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Space Telescopes to Bring Solar System to Life in Full 3D

Nov 01, 2016 04:49 AM EDT
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Two of the world’s most powerful telescopes – the Hubble Space Telescope and the James Webb Space Telescope - will work together to showcase 3D images and movies of planets, comets and other space objects for the first time.
(Photo : NASA via Getty Images)

For the first time, two powerful telescopes will work together to bring the solar system to life in full 3D images and movies.

When the new James Webb Space Telescope (JWST) starts scientific operations in 2019, it will be in space at the same time with NASA's Hubble Space Telescope to capture images in extreme depth and detail.

JWST will be 1.5 million kilometers away from Hubble, which is in near-Earth orbit, in a location called the L2 point - the spot opposite Earth and the sun. The separation between the two telescopic nodal points will allow scientists to obtain simultaneously captured stereoscopic images of asteroids, comets, moons and planets in the solar system, scientists said in a statement. Pointing the two telescopes at the same object, given the wide separation, will provide a unique opportunity to view space in an angle that shows a sense of depth perceptible to the eye.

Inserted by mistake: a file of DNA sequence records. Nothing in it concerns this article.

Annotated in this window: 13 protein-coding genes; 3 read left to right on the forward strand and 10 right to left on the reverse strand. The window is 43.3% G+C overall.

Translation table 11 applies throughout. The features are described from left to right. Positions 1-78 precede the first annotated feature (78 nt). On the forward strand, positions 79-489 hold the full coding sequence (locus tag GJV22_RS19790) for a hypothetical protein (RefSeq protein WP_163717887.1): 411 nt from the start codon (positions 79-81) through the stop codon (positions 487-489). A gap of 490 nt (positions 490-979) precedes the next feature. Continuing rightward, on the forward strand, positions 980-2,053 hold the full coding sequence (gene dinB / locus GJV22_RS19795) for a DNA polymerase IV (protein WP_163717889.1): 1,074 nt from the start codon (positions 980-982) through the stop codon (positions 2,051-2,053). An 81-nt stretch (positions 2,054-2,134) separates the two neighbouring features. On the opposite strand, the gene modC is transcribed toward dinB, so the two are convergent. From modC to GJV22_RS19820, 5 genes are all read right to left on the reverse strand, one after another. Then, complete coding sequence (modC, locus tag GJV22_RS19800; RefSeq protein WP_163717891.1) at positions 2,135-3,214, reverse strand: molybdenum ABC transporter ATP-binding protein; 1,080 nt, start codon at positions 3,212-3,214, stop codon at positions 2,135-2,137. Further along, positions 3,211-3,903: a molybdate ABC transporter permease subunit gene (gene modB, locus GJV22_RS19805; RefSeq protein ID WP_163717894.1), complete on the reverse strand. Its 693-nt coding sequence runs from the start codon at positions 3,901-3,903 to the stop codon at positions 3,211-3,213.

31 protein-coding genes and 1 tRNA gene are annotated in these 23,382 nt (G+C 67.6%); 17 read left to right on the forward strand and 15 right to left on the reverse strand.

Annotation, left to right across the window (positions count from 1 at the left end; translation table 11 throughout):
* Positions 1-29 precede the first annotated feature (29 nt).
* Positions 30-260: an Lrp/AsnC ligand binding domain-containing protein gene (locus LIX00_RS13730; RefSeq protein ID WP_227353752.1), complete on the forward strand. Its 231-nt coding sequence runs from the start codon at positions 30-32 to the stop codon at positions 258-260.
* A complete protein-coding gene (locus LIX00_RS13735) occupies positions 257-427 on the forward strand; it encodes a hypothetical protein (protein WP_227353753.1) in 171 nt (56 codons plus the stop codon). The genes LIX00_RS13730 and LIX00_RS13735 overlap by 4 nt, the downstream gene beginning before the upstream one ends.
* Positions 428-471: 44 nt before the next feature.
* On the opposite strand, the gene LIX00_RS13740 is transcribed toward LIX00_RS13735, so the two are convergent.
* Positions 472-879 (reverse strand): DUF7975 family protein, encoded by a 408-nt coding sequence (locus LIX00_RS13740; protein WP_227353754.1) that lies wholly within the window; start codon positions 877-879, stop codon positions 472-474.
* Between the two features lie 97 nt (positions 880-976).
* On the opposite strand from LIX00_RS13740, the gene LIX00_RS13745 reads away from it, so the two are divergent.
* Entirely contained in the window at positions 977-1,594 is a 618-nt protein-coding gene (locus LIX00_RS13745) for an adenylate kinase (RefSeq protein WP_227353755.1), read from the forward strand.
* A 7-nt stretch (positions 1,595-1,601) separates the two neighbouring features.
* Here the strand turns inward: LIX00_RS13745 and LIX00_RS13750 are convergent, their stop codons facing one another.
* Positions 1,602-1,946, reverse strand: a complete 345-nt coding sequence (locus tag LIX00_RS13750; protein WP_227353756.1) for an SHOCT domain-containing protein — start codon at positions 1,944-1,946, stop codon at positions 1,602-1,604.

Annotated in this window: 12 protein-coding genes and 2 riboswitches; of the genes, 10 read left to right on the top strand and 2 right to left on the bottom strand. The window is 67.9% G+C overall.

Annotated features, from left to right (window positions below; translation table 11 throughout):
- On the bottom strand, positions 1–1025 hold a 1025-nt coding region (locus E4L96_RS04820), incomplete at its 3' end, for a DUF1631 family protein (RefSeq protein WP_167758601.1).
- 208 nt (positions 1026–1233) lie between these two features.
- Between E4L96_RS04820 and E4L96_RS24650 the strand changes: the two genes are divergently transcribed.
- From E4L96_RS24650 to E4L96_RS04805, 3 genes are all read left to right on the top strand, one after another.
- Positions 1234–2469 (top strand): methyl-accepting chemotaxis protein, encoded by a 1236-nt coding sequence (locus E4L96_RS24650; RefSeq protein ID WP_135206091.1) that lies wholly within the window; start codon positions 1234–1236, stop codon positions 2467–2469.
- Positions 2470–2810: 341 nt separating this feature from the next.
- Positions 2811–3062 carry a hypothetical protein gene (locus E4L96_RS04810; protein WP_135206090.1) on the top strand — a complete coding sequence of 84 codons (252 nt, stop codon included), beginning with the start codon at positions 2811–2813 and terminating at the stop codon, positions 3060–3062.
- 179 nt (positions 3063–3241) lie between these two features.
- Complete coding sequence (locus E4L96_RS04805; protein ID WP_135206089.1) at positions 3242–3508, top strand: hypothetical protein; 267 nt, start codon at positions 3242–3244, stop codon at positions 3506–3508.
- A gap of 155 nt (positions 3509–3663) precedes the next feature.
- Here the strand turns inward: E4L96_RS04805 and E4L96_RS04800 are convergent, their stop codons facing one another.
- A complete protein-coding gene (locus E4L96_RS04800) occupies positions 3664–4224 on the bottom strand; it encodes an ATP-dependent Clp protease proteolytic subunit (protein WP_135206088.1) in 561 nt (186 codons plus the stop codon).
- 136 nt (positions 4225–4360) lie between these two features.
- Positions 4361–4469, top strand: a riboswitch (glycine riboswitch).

"This was never possible before because we never had two telescopes with this kind of resolution in space at the same time," Joel Green, project scientist at the Space Telescope Science Institute in Baltimore, Maryland, said in a report by New Scientist.

According to the researchers, the stereoscopic images will help engage the public more with unprecedented views of various objects in the solar system, given the resurgence in stereo-3D movies and the recent emergence of VR-enabled mobile devices.

Green and his colleagues had studied the telescopes' joint capabilities to see how they could showcase space objects in 3D. Among these are the rolling clouds of Jupiter and its moons, atmospheric dust and a mountain peak on Mars, or a comet approaching the sun.

Moreover, the duo could offer impressive views of the rapidly changing phenomena, such as Jupiter's storms, comet emissions, or impacts on rocky planets.

Hubble, which has been sending back stunning images of the universe for 26 years, is scheduled to retire in 2021. Its larger successor, the James Webb Space Telescope, is still being developed at NASA's Goddard Space Flight Center in Greenbelt, Maryland and will remain on Earth for the next two years. When it is finally ready to operate, JWST will allow scientists to see the oldest stars in the universe and to understand how stars, galaxies, and planetary systems were formed.

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